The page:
Tuesday, April 4, 2017

Motrin - Safe or Not Safe?

By Richard L. Peatman, Pharm.D., Meadow Vista HealthMart Pharmacy

In the past few years, the safety of anti-inflammatory drugs has increasingly come into question.  These drugs include some of the most popular OTC medications taken by Americans.  They include ibuprofen (Motrin®), naproxen (Aleve®) and aspirin and are often referred to as NSAIDs (non-steroidal anti-inflammatory drugs).   Most people in pain start with acetaminophen (Tylenol®).  Acetaminophen can safely be consumed over a long period of time when taken at appropriate doses.  However, acetaminophen works only on pain and not inflammation and often is not strong enough to control a person's pain.  NSAIDS, on the other hand, can help control both pain and inflammation and may be a stronger pain reliever than acetaminophen.
Americans consume a lot of NSAIDs.  The U.S. Food and Drug  Administration (FDA) estimates that each year Americans receive 70 million prescriptions for NSAIDs and this does not include the use of OTC forms.  Unfortunately, as useful as they are for pain and inflammation, they also are well known to cause many serious problems, such as gastrointestinal ulceration.  Ulceration may be severe or even life-threatening.  Other problems may include fluid retention, hypertension, or liver and kidney disease.
Recent studies have raised new concerns regarding heart disease and the use of NSAIDS.   Two prescription NSAIDs, Bextra and Vioxx, have been removed from the market because of their heart risk.  In 2015, the FDA issued new warnings on both OTC and prescription NSAIDs.  They include the following:
• The risk of heart attack or stroke can occur as early as the first weeks of using an NSAID. The risk may increase with longer use and higher doses.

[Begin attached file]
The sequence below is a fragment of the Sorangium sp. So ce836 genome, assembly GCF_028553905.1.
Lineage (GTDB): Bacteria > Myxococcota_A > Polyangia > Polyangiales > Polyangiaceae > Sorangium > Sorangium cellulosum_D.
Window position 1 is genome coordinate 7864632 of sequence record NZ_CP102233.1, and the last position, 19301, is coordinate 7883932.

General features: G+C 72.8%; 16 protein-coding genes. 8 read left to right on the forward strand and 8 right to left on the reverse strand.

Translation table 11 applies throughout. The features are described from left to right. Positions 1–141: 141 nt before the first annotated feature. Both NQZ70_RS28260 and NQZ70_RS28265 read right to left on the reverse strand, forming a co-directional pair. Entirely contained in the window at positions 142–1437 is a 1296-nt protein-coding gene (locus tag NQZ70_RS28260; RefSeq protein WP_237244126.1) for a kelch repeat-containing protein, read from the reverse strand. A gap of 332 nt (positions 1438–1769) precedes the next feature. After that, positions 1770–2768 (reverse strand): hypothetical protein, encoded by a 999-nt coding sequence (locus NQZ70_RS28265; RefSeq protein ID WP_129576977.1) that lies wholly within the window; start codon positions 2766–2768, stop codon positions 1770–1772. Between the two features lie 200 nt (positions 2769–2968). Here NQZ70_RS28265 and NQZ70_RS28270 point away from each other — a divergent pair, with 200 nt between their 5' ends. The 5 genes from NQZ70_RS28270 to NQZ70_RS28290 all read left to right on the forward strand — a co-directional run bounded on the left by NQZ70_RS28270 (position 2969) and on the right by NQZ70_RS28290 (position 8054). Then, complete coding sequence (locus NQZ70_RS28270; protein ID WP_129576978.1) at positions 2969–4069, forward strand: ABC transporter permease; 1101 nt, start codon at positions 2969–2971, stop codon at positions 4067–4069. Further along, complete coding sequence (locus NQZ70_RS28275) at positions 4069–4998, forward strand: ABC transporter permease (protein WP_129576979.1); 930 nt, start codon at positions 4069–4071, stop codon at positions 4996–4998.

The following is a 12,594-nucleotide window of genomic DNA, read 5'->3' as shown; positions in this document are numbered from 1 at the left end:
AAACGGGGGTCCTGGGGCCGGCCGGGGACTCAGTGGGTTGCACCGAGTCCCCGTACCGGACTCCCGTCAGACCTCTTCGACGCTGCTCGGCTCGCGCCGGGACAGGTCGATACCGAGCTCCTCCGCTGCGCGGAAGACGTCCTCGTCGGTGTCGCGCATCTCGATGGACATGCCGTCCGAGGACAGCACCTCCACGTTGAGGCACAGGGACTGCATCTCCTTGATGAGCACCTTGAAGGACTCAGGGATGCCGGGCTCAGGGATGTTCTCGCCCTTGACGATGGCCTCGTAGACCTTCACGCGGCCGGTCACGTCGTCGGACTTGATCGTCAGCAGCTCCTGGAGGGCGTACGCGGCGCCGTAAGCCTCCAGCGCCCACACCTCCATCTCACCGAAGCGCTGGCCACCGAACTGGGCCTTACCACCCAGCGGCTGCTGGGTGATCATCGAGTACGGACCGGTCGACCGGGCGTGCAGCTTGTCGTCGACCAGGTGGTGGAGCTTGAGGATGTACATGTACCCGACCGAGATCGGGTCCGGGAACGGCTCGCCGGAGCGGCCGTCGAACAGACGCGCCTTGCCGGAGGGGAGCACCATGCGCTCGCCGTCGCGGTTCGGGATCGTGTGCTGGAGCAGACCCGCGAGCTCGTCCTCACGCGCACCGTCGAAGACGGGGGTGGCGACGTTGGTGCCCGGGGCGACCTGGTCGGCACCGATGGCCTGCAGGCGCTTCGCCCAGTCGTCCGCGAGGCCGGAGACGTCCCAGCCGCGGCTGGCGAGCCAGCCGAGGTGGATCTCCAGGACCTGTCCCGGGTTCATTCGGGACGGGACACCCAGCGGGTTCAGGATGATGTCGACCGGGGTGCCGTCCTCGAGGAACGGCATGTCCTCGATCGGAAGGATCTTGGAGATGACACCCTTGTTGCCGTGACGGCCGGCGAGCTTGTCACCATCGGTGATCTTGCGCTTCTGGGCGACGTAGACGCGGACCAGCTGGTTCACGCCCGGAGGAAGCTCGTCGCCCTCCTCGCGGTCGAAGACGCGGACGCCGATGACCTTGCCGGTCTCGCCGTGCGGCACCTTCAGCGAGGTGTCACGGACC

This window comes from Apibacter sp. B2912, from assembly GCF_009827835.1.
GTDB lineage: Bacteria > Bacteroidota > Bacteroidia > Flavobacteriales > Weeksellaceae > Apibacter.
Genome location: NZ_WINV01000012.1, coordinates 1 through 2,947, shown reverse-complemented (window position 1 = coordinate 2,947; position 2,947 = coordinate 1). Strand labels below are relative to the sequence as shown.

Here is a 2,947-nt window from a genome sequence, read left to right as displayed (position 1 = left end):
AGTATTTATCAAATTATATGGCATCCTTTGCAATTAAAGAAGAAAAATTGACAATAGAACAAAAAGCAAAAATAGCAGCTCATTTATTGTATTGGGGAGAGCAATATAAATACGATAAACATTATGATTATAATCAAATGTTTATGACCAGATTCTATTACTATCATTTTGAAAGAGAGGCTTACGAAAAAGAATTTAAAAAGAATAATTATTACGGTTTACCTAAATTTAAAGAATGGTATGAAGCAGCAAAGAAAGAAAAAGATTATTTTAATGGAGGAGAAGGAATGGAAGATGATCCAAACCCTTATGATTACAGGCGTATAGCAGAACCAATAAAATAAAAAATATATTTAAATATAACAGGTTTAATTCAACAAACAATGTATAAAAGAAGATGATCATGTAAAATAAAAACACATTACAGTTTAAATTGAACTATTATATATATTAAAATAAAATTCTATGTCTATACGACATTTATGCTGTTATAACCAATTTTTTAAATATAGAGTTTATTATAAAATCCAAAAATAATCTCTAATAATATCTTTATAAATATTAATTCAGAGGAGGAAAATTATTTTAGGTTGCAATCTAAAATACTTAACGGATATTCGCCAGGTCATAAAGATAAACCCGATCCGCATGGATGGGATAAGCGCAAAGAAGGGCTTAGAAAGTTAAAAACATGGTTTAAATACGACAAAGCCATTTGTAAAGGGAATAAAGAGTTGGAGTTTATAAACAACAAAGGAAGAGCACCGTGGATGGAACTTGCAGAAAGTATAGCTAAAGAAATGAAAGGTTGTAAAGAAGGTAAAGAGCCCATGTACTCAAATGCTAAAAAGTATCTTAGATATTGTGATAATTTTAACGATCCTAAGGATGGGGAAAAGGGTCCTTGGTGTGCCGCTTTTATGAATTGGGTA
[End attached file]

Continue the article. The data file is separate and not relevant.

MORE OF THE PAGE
• NSAIDs can increase the risk of heart attack or stroke in patients with or without heart disease or risk factors for heart disease.
• Patients with heart disease or risk factors for it have a greater likelihood of heart attack or stroke following NSAID use.
• Patients treated with NSAIDs following a first heart attack were more likely to die in the first year after the heart attack compared to patients who were not treated with NSAIDs after their first heart attack.
• There is an increased risk of heart failure with NSAID use.
In a recently released trial called Precision, the safety of celecoxib (Celebrex®) was compared to other NSAIDs.  This study showed a lower rate of heart disease with celecoxib use than with other NSAIDs.   It concluded that celecoxib in moderate doses did not significantly increase the likelihood of heart attack or stroke.
These recent revelations regarding NSAIDs demonstrate the importance of being careful when using both prescription and OTC anti-inflammatories.  This is particularly the case for individuals with a history of gastrointestinal, stroke or cardiac disease.  Consult your healthcare professional if you need to use these medications for longer than the packaging recommends.

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